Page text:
Recent Updates

  • Flash PMIs: Australia (Apr)
  • US: Existing Home Sales (Mar)
  • US: FRB Chicago National Activity Index (Mar), Kansas City Fed Manufacturing Survey (Apr)
  • more updates...

Economy in Brief

A "Primer" on Recession: Post Recession Business & Finance Will Be Different
by Joseph G. Carson ([email protected])  March 17, 2020

Economic recession is an infrequent occurrence, but in a fundamental sense recessions are the economy's way of cleansing the "rot" out the system that have been built up over time. This emanates from bad investments, bad loans, bad policies, excessive risk and speculation.

Recessions expose the vulnerabilities of the economy and the financial system. Even though the proximate cause could come from an outside shock it's the weaknesses and imbalances that are the underlying cause. So when the "right" shock comes along the fragile structure would collapse. Recessions fundamentally change behavior and policies and post recession business and finance will be materially different.

Economic Recession

Since 1960 the US economy has experienced eight recessions; each economic downturn has been different along with the duration and depth. For example, some recessions were triggered by an exogenous shock (e.g. the oil shocks and now the coronavirus could be considered); some caused by tight money (to combat inflationary imbalances) and/or credit crunch. Meanwhile, others were started by an abrupt and sharp collapse in real and financial asset prices (financial imbalances).

In the post war period, the shortest recession has been six months and the longest eighteen. The average peak to trough decline in real GDP was around 1.7%, but the range is wide from 0.5% to 4.0%.

Economic recession acts like a forest fire, such that it doesn't discriminate between the "deadwood" and the "good" in the economy. In the process, it destroys jobs and people's lives, but also forces small companies (sometimes mid-sized to big) to close or downsize that were not previously vulnerable. It's the sheer force of an abrupt drop in spending, the curtailment of lending and the scramble for liquidity where few escape.

Some of the industries largely affected today include airlines, restaurants, hotel accommodations, and recreation (sports centers, parks, concerts, theaters, etc.). According to the data in the GDP report, the annual spending by consumers for these services and activities amounts to about $2 trillion - businesses probably spend similarly.

In other words, if there were a cessation of all of these activities for an 8-week period the impact to the US economy would be over $650 billion, equal to 3% of GDP (this is just from the aforementioned service industries). Only the consumer aspect of the spending decline would directly affect GDP, but these industries would feel the full impact of this spending collapse.

Spending in these service industries is not going to "zero", but in some cases it will. There are no professional sports of any kind scheduled for the time being or foreseeable future. These companies are enormously affected since they have to reimburse paid customers for travel and events cancellations.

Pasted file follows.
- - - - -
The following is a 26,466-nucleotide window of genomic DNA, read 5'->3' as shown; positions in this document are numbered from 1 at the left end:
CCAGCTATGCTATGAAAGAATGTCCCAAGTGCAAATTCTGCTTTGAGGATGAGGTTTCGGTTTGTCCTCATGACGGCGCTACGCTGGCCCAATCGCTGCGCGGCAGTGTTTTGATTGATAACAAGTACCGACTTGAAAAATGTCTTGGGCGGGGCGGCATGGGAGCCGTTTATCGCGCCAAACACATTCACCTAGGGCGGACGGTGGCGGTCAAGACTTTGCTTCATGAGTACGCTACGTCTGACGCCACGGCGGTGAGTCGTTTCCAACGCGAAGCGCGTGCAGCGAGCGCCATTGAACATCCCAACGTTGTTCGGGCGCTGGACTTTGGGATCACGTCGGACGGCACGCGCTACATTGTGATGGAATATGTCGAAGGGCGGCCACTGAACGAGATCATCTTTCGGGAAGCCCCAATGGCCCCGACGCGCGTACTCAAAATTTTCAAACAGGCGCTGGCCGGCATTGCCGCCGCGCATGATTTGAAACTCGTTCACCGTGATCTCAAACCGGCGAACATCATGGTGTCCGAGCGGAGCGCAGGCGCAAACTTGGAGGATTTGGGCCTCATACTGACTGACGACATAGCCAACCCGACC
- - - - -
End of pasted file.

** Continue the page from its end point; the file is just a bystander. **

It's impossible to predict confidently how severe the economic slump will be or the duration. Nothing on this scale has hit the US economy in the post-war period. This disruption goes far beyond work and finance because it also encompasses people's mobility, health care, education, all forms of entertainment and recreation, and confidence in our government.

Fast monetary and fiscal policy responses are helpful, but they do not fill all of the "holes" being opened in finance and the economy. Abrupt and sharp declines in asset prices have amplified distress, contributing to the downdraft in the economy. It is very hard to see how monetary policy can act as a shock absorber since the Fed's policy of low rates contributed to the financial imbalances that now exist.

Recoveries from the last three recessions were painfully slow. They were slowed by debt deleveraging cycle; commercial real estate and banking (early 1990s), non-financial companies (early 2000s); and residential real estate (starting in 2009). Odds are high that another debt deleveraging cycle will arise soon since US non-financial companies started 2020 with record levels of debt relative to GDP and cash flow.

It would be a mistake to think business and financial conditions would quickly return to levels prior to coronavirus outbreak. Recession changes consumer and business behavior in ways that are difficult to predict or forecast.

Post-recession, people will rethink travel destinations and the mode of transportation. Social distancing could alter how people choose to experience forms of entertainment and recreation. Businesses might opt for smaller work forces in several locations, versus bunching large groups in one place. They also may restructure existing supply chains or create new ones.

It is obvious government has to invest more in its public health system. Before the crisis is over it may be compelled to offer bailouts to a number of private sector firms at a cost twice of the $700 billion bank bailout in 2008.

Monetary policy will need to fundamentally alter its operating framework. Policymakers cannot avoid all recessions, but it needs to incorporate a better risk management approach in its policy decisions such that it reduces the risks of the "big" ones. Easy money did not cause the downturn, but it did contribute to the severity; it separated finance from the economy, elevated asset prices and encouraged non-financial companies to add record leverage.

Viewpoint commentaries are the opinions of the author and do not reflect the views of Haver Analytics.
large image